Pistons Have Plenty of Amnesty Candidates
By Steve St-Pierre
The NBA and its players remain divided on a new deal for the league’s next collective bargaining agreement. However, both sides have apparently OK’d a proposal for a new amnesty clause that would allow each team to waive one player and shed 75 percent of that player’s contract against the salary cap.
According to multiple reports, the new amnesty clause is still being discussed in labor meetings. Some teams are arguing that, if they don’t currently have a bad contract they wish to shed, they should be allowed to save their amnesty clause for at least a year or two.
Certainly, the Pistons are a team that could desperately use such a privilege. One would think that the logical candidates for this clause would include guards Rip Hamilton, Ben Gordon and forward Charlie Villanueva. All three players have struggled the last two seasons in terms of performance, and each is due a substantial amount of money over the next two to three seasons.
Hamilton, who the Pistons have tried to trade the last two years, is due to make over $25 million the next two seasons. Though he was a major contributor during Detroit’s title run in 2004, he has been a thorn in the franchise’s side for a number of years with his lackluster behavior both on and off the court. Since the Pistons traded away his former backcourt mate Chauncey Billups, Hamilton has appeared disinterested and welcome to a change of scenery.
The year after they traded Billups, the Pistons appeared ready to part ways with Hamilton when they spent $90 million to sign Gordon and Villanueva in the summer of 2009. Gordon, who like Hamilton is a shooting guard, established himself as one of the NBA’s best scorers with the Chicago Bulls. Unfortunately, Detroit hasn’t found a way to make it work with either player. Gordon is owed more than $37 million the next three seasons.
Villanueva, a power forward who was signed to replace veterans Rasheed Wallace and Antonio McDyess, has also failed to live up to expectations in his two seasons with the Pistons, leaving a major void in the frontcourt. Villanueva will make over $24 million the next three seasons.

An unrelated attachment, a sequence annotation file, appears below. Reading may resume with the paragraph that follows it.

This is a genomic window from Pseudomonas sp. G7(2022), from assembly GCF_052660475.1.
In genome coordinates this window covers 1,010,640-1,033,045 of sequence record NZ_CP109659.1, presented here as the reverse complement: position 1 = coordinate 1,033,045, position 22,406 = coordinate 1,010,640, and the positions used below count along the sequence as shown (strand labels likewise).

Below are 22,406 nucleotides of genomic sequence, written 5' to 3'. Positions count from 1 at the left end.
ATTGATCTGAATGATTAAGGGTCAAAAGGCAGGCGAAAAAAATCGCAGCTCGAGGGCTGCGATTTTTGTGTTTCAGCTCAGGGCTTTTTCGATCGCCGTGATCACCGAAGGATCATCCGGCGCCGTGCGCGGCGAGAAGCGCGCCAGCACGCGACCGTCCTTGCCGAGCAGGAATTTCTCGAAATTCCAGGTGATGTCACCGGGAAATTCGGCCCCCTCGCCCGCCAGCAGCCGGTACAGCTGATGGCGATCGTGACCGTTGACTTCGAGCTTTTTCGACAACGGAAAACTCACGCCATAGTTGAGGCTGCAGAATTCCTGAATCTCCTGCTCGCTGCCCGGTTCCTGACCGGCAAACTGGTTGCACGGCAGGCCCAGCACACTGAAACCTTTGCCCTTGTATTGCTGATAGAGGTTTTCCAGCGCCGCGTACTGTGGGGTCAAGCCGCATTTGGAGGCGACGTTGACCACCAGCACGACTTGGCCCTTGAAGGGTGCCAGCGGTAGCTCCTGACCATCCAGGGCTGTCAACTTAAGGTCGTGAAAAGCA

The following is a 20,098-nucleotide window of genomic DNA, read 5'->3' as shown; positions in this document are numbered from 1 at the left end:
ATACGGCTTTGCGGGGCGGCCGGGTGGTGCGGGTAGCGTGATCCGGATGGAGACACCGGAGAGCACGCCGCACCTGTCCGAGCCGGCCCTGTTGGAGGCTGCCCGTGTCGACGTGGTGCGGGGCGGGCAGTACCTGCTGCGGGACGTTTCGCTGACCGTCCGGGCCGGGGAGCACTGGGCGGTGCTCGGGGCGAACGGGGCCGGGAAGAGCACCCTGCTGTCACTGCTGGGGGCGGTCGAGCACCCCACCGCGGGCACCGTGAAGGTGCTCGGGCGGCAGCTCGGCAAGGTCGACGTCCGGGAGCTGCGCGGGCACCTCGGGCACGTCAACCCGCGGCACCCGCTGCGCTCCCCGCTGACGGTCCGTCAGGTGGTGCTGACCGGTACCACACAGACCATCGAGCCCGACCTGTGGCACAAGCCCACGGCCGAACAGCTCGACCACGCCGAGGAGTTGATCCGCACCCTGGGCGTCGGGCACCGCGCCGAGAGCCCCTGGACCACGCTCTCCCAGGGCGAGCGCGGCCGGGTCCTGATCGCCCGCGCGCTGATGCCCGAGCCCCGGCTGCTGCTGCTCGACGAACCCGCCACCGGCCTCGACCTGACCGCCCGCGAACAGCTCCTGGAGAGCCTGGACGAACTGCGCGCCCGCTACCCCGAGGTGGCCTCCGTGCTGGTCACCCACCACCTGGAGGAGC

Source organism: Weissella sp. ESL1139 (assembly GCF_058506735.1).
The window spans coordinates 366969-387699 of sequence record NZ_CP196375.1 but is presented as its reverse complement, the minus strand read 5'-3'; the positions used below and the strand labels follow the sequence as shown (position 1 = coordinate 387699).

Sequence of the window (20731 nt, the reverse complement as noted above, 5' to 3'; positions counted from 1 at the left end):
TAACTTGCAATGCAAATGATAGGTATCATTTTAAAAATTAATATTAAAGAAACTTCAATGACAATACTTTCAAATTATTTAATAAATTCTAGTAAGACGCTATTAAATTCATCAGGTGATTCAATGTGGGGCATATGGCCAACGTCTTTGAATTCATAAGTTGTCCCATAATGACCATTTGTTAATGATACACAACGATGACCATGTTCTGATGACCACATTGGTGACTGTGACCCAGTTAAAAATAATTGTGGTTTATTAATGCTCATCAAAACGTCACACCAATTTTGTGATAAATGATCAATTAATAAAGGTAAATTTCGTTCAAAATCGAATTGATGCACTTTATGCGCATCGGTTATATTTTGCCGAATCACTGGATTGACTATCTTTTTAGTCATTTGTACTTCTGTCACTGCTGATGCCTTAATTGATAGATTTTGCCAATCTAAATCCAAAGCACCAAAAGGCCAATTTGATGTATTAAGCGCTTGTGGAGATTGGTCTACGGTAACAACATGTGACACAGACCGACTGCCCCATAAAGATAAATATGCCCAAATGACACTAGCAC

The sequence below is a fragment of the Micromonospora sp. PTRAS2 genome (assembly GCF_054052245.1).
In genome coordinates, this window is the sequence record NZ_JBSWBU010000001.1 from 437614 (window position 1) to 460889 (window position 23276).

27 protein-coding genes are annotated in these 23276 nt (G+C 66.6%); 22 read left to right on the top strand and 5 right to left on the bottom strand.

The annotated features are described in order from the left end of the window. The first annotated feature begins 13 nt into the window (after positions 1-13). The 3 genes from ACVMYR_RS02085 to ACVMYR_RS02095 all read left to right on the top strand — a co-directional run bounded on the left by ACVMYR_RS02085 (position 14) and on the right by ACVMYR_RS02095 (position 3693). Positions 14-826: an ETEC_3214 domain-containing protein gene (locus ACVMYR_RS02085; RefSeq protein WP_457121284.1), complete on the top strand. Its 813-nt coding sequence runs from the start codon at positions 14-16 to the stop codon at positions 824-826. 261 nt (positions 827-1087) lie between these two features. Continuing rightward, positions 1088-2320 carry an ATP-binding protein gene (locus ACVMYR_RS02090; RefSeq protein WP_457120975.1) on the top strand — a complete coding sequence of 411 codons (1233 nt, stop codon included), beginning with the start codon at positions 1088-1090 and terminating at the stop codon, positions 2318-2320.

Assuming the Pistons elect to exercise an amnesty clause, they would have to decide between waiving Hamilton, Gordon or Villanueva. To do so, the front office would need to gauge its feelings on each player. Three years ago, Joe Dumars, Pistons President, elected to sign Hamilton to a three-year, $34-million contract extension. Two years ago, Dumars was willing to pay $90 million to sign Gordon and Villanueva. Obviously, Dumars will need to determine which player’s value has decreased the greatest the last couple seasons.
This time around, Dumars will surely need to consider the input of Lawrence Frank, Pistons Head Coach, and even Tom Gores, Pistons Owner. Even during this current NBA lockout, these three individuals should be communicating on a regular basis, preparing for a possible amnesty clause and discussing the number of scenarios it presents.
The Pistons could very well elect to waive one of either Hamilton, Gordon or Villanueva via the amnesty clause while arranging a buyout for another. For example, the team could decide that since Hamilton only has two years left on his contract, it might make more sense to either continue trying to trade him or simply buy out the remainder of his salary whenever the lockout ends. If he was bought out, Hamilton would still stay on the Pistons’ salary cap for the duration of his contract, but he would be free to sign with another team, and the Pistons could use his roster spot to sign a different free agent.
Another option, of course, is to just use the amnesty clause on Hamilton and commit to moving forward with Gordon and Villanueva. Clearly, both players have been misused during their first two seasons in Detroit. Gordon, though undersized, is perfectly capable of handling a starting role at shooting guard. His scoring and ball-handling make him extremely valuable on the offensive end, and the Pistons must utilize these capabilities if he’s going to remain on the roster.
Even with Hamilton gone, it could still prove difficult to commit the proper amount of playing time to Gordon. The Pistons still have a logjam in the backcourt with point guards Will Bynum and rookie Brandon Knight. Likewise, combo-guard Rodney Stuckey is a restricted free agent who Dumars has previously expressed interest in retaining. If Stuckey was to return, Detroit’s rotation issues would likely continue.
If they used their amnesty clause on Villanueva, the Pistons would be even thinner up front. Veteran Greg Monroe is set to remain as the team’s starting center, but both forward positions are up for grabs. Austin Daye is currently penciled in at small forward, and restricted free agent Jonas Jerebko will likely be re-signed. If Villanueva was to be released, Jerebko could start at power forward. The Pistons still have veterans Ben Wallace and Jason Maxiell under contract, but Wallace appears on the brink of retirement, and Maxiell has never been more than a complimentary reserve player.
It remains to be seen how long the NBA lockout will last and what results will come of its completion. It does, however, appear certain that there will be some sort of amnesty clause for each of the league’s 30 teams. The Pistons are arguably in need of it more than any other, and they’d better be ready to make the most of it.